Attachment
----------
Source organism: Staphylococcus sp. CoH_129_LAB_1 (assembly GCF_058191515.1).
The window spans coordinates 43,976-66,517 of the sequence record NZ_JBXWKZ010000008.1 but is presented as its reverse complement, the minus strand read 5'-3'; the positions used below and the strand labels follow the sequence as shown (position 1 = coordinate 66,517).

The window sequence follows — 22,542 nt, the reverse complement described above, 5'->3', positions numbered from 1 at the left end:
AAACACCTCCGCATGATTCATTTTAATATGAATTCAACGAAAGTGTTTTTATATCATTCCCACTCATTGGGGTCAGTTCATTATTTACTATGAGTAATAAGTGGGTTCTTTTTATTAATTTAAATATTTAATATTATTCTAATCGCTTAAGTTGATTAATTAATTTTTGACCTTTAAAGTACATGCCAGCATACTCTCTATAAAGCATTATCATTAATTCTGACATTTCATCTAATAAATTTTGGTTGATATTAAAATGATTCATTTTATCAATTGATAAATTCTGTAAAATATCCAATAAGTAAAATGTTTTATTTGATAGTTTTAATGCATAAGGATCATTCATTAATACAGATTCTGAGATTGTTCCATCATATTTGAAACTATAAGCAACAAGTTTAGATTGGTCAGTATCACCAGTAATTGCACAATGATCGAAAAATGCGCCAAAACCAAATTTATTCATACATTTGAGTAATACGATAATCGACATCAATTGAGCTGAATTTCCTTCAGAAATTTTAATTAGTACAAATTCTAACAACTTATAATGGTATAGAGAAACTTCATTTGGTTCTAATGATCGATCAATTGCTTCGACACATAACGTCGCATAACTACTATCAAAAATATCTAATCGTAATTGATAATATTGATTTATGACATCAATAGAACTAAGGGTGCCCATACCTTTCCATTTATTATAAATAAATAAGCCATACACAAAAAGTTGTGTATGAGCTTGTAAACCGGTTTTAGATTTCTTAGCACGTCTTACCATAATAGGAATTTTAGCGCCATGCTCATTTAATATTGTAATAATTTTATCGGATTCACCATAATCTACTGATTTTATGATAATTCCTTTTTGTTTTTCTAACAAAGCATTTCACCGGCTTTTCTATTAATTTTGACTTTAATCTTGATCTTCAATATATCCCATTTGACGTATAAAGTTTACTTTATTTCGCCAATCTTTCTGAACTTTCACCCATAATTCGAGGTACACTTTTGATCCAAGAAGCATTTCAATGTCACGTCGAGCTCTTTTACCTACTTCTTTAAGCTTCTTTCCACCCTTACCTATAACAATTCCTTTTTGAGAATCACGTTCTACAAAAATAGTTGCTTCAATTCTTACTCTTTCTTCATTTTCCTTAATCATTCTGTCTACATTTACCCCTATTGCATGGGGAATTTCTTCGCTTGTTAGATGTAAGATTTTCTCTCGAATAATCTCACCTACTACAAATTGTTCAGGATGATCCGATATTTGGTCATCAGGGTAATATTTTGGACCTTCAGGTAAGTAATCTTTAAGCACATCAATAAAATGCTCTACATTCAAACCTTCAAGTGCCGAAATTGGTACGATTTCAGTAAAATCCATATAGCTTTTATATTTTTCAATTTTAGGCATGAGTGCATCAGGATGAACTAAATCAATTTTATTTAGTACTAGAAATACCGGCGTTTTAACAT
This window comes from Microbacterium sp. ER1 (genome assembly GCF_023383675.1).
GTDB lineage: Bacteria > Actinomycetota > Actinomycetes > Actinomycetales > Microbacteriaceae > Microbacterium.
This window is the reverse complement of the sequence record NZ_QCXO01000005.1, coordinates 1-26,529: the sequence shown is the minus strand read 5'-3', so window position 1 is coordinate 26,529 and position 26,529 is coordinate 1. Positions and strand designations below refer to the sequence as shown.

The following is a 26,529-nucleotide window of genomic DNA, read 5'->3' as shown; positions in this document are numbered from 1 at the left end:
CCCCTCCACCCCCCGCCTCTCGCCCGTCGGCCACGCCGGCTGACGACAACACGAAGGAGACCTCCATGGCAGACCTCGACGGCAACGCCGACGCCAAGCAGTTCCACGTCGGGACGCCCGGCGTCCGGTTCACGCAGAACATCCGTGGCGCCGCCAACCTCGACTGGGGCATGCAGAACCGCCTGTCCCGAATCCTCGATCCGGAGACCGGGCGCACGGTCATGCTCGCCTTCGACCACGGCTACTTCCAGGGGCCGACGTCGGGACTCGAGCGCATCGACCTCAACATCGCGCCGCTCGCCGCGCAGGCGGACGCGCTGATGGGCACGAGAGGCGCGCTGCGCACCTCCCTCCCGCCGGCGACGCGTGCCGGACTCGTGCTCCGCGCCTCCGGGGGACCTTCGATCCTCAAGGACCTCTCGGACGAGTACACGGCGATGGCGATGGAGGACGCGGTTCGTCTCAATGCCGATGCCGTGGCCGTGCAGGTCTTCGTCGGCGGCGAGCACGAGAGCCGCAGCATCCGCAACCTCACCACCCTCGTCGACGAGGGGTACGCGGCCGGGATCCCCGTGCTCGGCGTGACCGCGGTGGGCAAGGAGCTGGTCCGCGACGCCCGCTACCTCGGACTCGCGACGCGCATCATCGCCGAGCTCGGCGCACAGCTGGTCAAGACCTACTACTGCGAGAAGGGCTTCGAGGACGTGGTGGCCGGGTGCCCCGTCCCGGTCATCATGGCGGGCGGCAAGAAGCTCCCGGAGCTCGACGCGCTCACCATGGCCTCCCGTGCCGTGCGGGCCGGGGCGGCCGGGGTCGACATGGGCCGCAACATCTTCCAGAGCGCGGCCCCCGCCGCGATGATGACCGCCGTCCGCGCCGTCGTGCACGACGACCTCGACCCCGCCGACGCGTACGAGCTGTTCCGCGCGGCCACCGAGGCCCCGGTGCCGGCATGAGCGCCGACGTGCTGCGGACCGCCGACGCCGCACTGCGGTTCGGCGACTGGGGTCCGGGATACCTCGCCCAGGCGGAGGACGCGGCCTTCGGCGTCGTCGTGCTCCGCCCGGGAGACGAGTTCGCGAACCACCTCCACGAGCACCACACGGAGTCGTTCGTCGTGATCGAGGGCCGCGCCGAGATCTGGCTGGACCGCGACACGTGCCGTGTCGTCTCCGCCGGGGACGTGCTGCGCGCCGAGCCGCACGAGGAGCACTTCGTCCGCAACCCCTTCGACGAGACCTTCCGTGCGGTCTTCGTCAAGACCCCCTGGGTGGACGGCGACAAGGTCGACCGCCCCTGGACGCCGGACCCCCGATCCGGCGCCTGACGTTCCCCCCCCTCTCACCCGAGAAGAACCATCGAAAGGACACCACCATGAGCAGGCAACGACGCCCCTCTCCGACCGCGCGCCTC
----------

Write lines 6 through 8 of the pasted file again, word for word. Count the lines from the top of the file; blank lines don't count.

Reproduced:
GTDB lineage: Bacteria > Actinomycetota > Actinomycetes > Actinomycetales > Microbacteriaceae > Microbacterium.
This window is the reverse complement of the sequence record NZ_QCXO01000005.1, coordinates 1-26,529: the sequence shown is the minus strand read 5'-3', so window position 1 is coordinate 26,529 and position 26,529 is coordinate 1. Positions and strand designations below refer to the sequence as shown.

The following is a 26,529-nucleotide window of genomic DNA, read 5'->3' as shown; positions in this document are numbered from 1 at the left end: